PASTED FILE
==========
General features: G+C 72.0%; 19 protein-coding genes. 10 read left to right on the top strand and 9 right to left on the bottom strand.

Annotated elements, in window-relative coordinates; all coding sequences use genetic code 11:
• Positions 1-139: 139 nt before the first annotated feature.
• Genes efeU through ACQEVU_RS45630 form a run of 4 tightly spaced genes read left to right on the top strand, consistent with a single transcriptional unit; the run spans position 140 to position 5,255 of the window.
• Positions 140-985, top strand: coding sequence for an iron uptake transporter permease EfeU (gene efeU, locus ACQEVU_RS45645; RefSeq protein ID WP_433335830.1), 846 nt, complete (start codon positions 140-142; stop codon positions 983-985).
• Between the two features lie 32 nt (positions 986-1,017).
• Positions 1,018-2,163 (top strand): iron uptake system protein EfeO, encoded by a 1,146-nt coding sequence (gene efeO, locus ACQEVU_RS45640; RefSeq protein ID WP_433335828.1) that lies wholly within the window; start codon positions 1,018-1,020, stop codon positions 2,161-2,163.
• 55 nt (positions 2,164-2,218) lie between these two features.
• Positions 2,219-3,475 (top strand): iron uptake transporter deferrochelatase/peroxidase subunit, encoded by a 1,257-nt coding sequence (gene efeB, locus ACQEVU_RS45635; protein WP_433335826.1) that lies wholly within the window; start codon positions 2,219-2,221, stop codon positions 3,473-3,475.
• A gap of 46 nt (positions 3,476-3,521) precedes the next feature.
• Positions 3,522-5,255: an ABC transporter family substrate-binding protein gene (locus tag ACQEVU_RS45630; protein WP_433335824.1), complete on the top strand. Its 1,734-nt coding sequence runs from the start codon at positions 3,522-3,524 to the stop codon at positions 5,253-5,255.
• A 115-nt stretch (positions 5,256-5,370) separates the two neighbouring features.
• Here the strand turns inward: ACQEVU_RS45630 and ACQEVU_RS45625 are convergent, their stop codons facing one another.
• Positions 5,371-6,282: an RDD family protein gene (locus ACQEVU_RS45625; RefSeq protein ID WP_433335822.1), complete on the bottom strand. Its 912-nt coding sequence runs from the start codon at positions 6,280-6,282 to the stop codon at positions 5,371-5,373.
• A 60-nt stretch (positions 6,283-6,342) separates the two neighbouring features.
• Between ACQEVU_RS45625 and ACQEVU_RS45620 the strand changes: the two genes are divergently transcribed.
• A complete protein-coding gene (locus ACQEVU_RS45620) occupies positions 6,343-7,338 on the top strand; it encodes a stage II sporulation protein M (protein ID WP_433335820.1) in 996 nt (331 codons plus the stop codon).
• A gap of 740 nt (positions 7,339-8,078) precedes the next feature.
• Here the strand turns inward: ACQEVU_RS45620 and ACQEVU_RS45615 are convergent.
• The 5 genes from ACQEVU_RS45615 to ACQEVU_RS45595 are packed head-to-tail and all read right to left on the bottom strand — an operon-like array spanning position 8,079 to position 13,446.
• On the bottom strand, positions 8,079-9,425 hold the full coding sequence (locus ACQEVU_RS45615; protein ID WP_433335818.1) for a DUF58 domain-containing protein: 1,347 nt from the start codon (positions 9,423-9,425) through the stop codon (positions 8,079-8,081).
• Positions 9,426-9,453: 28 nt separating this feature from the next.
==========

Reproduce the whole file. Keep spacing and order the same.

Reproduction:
General features: G+C 72.0%; 19 protein-coding genes. 10 read left to right on the top strand and 9 right to left on the bottom strand.

Annotated elements, in window-relative coordinates; all coding sequences use genetic code 11:
• Positions 1-139: 139 nt before the first annotated feature.
• Genes efeU through ACQEVU_RS45630 form a run of 4 tightly spaced genes read left to right on the top strand, consistent with a single transcriptional unit; the run spans position 140 to position 5,255 of the window.
• Positions 140-985, top strand: coding sequence for an iron uptake transporter permease EfeU (gene efeU, locus ACQEVU_RS45645; RefSeq protein ID WP_433335830.1), 846 nt, complete (start codon positions 140-142; stop codon positions 983-985).
• Between the two features lie 32 nt (positions 986-1,017).
• Positions 1,018-2,163 (top strand): iron uptake system protein EfeO, encoded by a 1,146-nt coding sequence (gene efeO, locus ACQEVU_RS45640; RefSeq protein ID WP_433335828.1) that lies wholly within the window; start codon positions 1,018-1,020, stop codon positions 2,161-2,163.
• 55 nt (positions 2,164-2,218) lie between these two features.
• Positions 2,219-3,475 (top strand): iron uptake transporter deferrochelatase/peroxidase subunit, encoded by a 1,257-nt coding sequence (gene efeB, locus ACQEVU_RS45635; protein WP_433335826.1) that lies wholly within the window; start codon positions 2,219-2,221, stop codon positions 3,473-3,475.
• A gap of 46 nt (positions 3,476-3,521) precedes the next feature.
• Positions 3,522-5,255: an ABC transporter family substrate-binding protein gene (locus tag ACQEVU_RS45630; protein WP_433335824.1), complete on the top strand. Its 1,734-nt coding sequence runs from the start codon at positions 3,522-3,524 to the stop codon at positions 5,253-5,255.
• A 115-nt stretch (positions 5,256-5,370) separates the two neighbouring features.
• Here the strand turns inward: ACQEVU_RS45630 and ACQEVU_RS45625 are convergent, their stop codons facing one another.
• Positions 5,371-6,282: an RDD family protein gene (locus ACQEVU_RS45625; RefSeq protein ID WP_433335822.1), complete on the bottom strand. Its 912-nt coding sequence runs from the start codon at positions 6,280-6,282 to the stop codon at positions 5,371-5,373.
• A 60-nt stretch (positions 6,283-6,342) separates the two neighbouring features.
• Between ACQEVU_RS45625 and ACQEVU_RS45620 the strand changes: the two genes are divergently transcribed.
• A complete protein-coding gene (locus ACQEVU_RS45620) occupies positions 6,343-7,338 on the top strand; it encodes a stage II sporulation protein M (protein ID WP_433335820.1) in 996 nt (331 codons plus the stop codon).
• A gap of 740 nt (positions 7,339-8,078) precedes the next feature.
• Here the strand turns inward: ACQEVU_RS45620 and ACQEVU_RS45615 are convergent.
• The 5 genes from ACQEVU_RS45615 to ACQEVU_RS45595 are packed head-to-tail and all read right to left on the bottom strand — an operon-like array spanning position 8,079 to position 13,446.
• On the bottom strand, positions 8,079-9,425 hold the full coding sequence (locus ACQEVU_RS45615; protein ID WP_433335818.1) for a DUF58 domain-containing protein: 1,347 nt from the start codon (positions 9,423-9,425) through the stop codon (positions 8,079-8,081).
• Positions 9,426-9,453: 28 nt separating this feature from the next.